48. The following appeared in the editorial section of a local newspaper.
The profitability of Croesus Company, recently restored to private ownership, is a clear indication that businesses fare better under private ownership than under public ownership.
Based upon the profitability of the Croesus Company and the fact that it was recently converted from public to private ownership, the author concludes that private ownership is better for businesses than public ownership.
I find this argument unconvincing in two respects.
In the first place, the evidence the author provides is insufficient to support the conclusion drawn from it.
One example is rarely sufficient to establish a general conclusion. Unless it can be shown that Croesus Company is representative of all companies that have converted from public to private ownership, the conclusion that all companies would be more profitable under private ownership is completely unwarranted. In fact, in the face of such limited evidence it is fallacious to draw any conclusion at all.
In the second place, the author assumes that the sole reason for Croesus' profitability was its conversion from public to private ownership. This assumption, however, is not supported in the argument. In the absence of evidence to support this assumption, many other explanations for Croesus Company's profitability are possible. For example, its success may be due to the fact that Croesus's competitor which was also a private company had closed down for various reasons. It might also be because, while handing over the company to private management, the government extended certain fiscal favours for a transition period.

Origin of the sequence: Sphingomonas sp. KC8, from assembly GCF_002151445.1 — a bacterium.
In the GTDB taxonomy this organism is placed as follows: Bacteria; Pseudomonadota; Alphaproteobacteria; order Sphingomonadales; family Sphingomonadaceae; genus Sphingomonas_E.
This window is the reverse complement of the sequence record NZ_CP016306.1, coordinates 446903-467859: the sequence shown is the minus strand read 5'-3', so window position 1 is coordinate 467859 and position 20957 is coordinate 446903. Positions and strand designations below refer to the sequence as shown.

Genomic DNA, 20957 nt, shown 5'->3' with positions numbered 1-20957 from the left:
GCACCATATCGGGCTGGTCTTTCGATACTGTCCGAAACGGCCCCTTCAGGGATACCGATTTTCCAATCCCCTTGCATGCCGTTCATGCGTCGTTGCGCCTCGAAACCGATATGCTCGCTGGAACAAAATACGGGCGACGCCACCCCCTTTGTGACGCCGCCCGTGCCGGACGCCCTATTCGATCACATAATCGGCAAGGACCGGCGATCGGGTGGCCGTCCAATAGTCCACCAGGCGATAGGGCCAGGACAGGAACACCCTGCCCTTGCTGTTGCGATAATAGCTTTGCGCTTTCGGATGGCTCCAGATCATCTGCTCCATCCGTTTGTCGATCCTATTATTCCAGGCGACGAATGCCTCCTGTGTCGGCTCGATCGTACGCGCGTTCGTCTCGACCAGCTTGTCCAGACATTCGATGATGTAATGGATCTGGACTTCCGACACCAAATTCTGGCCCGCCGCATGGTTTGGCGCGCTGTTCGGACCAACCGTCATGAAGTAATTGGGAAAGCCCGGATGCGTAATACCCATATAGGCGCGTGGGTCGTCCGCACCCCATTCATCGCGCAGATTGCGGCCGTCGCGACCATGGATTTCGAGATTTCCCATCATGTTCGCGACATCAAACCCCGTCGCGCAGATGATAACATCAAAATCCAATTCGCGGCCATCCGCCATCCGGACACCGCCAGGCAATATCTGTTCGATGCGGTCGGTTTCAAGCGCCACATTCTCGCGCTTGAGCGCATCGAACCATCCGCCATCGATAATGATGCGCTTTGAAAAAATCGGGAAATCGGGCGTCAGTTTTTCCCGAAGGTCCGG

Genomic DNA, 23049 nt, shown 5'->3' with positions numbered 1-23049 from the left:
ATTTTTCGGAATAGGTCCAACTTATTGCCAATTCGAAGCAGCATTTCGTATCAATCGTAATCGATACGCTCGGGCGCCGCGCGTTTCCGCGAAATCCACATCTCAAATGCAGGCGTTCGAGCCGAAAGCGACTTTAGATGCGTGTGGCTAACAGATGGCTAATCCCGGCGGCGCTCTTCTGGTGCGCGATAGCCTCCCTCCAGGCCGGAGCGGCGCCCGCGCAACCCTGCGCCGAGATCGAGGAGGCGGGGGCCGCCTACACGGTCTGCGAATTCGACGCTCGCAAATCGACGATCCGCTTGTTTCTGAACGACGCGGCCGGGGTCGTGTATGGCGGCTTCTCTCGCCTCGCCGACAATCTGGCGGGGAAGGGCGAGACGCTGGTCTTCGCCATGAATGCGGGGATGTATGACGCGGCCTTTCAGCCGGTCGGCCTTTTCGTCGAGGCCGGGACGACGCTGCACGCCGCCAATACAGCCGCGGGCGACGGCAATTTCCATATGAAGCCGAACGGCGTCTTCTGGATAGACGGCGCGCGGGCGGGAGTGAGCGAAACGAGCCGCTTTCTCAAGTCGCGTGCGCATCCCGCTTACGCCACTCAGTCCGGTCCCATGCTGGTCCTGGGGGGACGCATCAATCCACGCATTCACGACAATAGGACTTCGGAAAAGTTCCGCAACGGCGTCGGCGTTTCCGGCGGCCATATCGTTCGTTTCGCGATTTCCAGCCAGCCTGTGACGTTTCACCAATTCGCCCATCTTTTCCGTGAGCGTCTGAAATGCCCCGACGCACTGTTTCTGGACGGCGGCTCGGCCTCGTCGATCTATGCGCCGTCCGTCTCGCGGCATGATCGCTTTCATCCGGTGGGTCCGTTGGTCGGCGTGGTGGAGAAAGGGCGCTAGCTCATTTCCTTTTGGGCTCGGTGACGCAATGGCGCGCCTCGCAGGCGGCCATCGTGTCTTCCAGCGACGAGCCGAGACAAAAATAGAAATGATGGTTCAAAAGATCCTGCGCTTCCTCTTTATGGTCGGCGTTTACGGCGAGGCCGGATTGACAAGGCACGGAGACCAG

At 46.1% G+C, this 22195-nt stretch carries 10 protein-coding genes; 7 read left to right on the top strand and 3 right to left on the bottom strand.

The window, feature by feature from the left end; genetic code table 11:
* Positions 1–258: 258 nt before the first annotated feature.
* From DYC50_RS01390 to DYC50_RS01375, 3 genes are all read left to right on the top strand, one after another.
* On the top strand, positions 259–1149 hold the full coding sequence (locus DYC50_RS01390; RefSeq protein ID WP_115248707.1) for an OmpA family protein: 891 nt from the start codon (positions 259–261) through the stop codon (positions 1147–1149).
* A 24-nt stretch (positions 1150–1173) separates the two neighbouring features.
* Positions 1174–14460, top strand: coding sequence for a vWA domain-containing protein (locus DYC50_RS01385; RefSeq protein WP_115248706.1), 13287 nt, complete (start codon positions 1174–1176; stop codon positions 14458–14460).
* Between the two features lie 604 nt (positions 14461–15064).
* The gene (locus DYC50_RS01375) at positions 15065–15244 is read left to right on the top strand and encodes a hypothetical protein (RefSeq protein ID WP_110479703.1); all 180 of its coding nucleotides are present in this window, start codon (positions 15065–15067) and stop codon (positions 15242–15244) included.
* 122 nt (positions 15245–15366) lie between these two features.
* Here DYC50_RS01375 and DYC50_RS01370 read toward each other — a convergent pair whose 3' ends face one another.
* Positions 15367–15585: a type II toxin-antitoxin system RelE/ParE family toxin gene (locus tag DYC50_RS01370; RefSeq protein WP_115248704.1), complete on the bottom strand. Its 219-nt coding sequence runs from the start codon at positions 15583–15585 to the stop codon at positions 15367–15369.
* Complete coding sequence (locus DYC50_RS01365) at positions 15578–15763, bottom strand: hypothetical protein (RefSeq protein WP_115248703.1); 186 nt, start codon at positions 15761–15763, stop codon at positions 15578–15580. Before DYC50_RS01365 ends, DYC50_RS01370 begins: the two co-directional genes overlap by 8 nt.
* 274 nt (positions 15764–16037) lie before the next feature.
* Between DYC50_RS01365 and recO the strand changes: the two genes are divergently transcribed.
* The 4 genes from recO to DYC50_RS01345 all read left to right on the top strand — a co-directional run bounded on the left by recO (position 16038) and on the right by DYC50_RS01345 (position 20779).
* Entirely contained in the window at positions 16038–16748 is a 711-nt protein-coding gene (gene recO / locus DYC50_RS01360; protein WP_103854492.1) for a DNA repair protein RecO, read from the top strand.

In conclusion, this argument is unconvincing. To strengthen the conclusion, additional examples of successful companies that converted from public to private ownership are required. Additionally, the author would have to show that the reason for the success of these companies was the fact that they were privately owned.